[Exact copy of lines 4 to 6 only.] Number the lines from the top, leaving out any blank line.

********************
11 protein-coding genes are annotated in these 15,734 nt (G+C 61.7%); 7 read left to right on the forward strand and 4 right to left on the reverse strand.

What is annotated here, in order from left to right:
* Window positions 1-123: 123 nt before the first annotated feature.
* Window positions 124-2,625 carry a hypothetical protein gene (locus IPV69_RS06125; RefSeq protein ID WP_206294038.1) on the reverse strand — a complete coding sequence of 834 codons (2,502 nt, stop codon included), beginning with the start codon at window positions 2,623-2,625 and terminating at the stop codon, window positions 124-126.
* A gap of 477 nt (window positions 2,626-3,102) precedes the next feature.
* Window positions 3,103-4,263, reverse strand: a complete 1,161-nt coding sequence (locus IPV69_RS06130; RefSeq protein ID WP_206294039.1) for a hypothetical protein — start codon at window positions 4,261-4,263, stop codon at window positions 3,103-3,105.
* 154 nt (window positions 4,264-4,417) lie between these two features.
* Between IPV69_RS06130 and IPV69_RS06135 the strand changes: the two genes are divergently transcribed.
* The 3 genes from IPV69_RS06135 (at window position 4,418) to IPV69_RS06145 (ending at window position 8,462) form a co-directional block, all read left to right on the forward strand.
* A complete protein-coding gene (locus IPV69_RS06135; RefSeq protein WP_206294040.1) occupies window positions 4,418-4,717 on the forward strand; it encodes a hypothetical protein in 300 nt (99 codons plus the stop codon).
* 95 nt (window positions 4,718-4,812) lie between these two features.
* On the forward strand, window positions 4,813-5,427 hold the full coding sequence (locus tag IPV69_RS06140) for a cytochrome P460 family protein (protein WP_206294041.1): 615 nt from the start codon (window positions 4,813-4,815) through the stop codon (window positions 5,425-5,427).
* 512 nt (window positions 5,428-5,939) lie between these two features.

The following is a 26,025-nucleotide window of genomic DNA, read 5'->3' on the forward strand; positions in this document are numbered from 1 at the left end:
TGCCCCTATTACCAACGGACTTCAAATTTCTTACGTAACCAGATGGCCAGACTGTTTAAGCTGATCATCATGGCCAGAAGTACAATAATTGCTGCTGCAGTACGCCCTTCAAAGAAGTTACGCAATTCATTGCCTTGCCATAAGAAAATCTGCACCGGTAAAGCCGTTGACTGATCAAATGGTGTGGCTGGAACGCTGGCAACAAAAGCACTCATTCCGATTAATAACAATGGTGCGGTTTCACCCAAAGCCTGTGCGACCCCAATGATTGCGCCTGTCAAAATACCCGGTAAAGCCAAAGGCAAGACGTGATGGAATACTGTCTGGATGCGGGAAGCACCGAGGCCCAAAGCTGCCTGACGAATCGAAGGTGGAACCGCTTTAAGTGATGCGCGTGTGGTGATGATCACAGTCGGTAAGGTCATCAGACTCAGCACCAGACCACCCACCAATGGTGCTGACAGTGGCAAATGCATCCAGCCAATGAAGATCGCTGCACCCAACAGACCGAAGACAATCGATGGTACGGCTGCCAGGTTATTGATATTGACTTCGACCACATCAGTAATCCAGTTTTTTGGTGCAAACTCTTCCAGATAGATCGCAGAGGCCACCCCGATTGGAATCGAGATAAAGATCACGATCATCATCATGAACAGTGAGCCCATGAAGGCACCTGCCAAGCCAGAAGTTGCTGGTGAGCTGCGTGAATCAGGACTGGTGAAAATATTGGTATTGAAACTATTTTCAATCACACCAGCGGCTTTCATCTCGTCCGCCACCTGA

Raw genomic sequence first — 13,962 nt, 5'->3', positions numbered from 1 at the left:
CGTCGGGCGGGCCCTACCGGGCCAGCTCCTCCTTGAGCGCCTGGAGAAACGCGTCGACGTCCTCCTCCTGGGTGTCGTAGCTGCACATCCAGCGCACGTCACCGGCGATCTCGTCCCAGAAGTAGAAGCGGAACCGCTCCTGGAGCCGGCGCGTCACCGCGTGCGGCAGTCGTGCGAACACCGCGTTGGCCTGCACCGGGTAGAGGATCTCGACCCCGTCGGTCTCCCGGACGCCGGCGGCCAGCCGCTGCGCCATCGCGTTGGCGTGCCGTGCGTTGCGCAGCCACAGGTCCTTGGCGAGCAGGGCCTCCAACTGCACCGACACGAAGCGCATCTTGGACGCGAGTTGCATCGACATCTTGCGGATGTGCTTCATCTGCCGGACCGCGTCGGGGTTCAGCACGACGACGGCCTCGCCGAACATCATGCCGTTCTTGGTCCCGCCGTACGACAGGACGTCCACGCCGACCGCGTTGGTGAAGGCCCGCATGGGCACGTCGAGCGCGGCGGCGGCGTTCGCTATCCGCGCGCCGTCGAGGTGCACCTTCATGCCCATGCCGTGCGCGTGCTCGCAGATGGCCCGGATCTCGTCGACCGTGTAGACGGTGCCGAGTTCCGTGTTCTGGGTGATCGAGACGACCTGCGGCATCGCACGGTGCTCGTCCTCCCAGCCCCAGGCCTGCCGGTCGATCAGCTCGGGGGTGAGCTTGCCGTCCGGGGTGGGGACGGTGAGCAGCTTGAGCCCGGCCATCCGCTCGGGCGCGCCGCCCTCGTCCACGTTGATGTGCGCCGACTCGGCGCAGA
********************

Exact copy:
* Window positions 124-2,625 carry a hypothetical protein gene (locus IPV69_RS06125; RefSeq protein ID WP_206294038.1) on the reverse strand — a complete coding sequence of 834 codons (2,502 nt, stop codon included), beginning with the start codon at window positions 2,623-2,625 and terminating at the stop codon, window positions 124-126.
* A gap of 477 nt (window positions 2,626-3,102) precedes the next feature.
* Window positions 3,103-4,263, reverse strand: a complete 1,161-nt coding sequence (locus IPV69_RS06130; RefSeq protein ID WP_206294039.1) for a hypothetical protein — start codon at window positions 4,261-4,263, stop codon at window positions 3,103-3,105.